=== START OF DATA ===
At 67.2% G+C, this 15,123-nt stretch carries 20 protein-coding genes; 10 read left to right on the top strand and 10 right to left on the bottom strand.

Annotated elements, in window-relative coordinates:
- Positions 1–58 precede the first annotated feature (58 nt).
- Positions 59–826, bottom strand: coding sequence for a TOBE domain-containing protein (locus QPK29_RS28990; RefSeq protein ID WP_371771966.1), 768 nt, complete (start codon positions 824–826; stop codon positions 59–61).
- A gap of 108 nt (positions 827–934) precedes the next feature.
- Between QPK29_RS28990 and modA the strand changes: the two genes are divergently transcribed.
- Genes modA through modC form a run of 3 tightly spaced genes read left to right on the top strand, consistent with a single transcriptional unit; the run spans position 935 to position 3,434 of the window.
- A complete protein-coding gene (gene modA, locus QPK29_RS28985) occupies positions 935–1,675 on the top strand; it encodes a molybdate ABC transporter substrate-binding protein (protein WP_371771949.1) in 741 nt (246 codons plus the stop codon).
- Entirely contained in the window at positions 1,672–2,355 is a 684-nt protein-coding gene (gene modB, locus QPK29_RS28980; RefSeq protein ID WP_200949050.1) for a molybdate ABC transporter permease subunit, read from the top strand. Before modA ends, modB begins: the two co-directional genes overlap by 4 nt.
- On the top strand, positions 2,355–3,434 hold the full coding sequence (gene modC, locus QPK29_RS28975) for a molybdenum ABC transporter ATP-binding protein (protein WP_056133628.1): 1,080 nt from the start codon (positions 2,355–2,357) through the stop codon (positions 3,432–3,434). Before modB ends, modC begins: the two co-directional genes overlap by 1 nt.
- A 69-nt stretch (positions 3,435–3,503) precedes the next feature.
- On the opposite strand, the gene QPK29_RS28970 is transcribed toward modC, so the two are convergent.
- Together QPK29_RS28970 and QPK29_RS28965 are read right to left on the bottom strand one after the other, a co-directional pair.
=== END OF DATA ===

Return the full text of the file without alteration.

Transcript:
At 67.2% G+C, this 15,123-nt stretch carries 20 protein-coding genes; 10 read left to right on the top strand and 10 right to left on the bottom strand.

Annotated elements, in window-relative coordinates:
- Positions 1–58 precede the first annotated feature (58 nt).
- Positions 59–826, bottom strand: coding sequence for a TOBE domain-containing protein (locus QPK29_RS28990; RefSeq protein ID WP_371771966.1), 768 nt, complete (start codon positions 824–826; stop codon positions 59–61).
- A gap of 108 nt (positions 827–934) precedes the next feature.
- Between QPK29_RS28990 and modA the strand changes: the two genes are divergently transcribed.
- Genes modA through modC form a run of 3 tightly spaced genes read left to right on the top strand, consistent with a single transcriptional unit; the run spans position 935 to position 3,434 of the window.
- A complete protein-coding gene (gene modA, locus QPK29_RS28985) occupies positions 935–1,675 on the top strand; it encodes a molybdate ABC transporter substrate-binding protein (protein WP_371771949.1) in 741 nt (246 codons plus the stop codon).
- Entirely contained in the window at positions 1,672–2,355 is a 684-nt protein-coding gene (gene modB, locus QPK29_RS28980; RefSeq protein ID WP_200949050.1) for a molybdate ABC transporter permease subunit, read from the top strand. Before modA ends, modB begins: the two co-directional genes overlap by 4 nt.
- On the top strand, positions 2,355–3,434 hold the full coding sequence (gene modC, locus QPK29_RS28975) for a molybdenum ABC transporter ATP-binding protein (protein WP_056133628.1): 1,080 nt from the start codon (positions 2,355–2,357) through the stop codon (positions 3,432–3,434). Before modB ends, modC begins: the two co-directional genes overlap by 1 nt.
- A 69-nt stretch (positions 3,435–3,503) precedes the next feature.
- On the opposite strand, the gene QPK29_RS28970 is transcribed toward modC, so the two are convergent.
- Together QPK29_RS28970 and QPK29_RS28965 are read right to left on the bottom strand one after the other, a co-directional pair.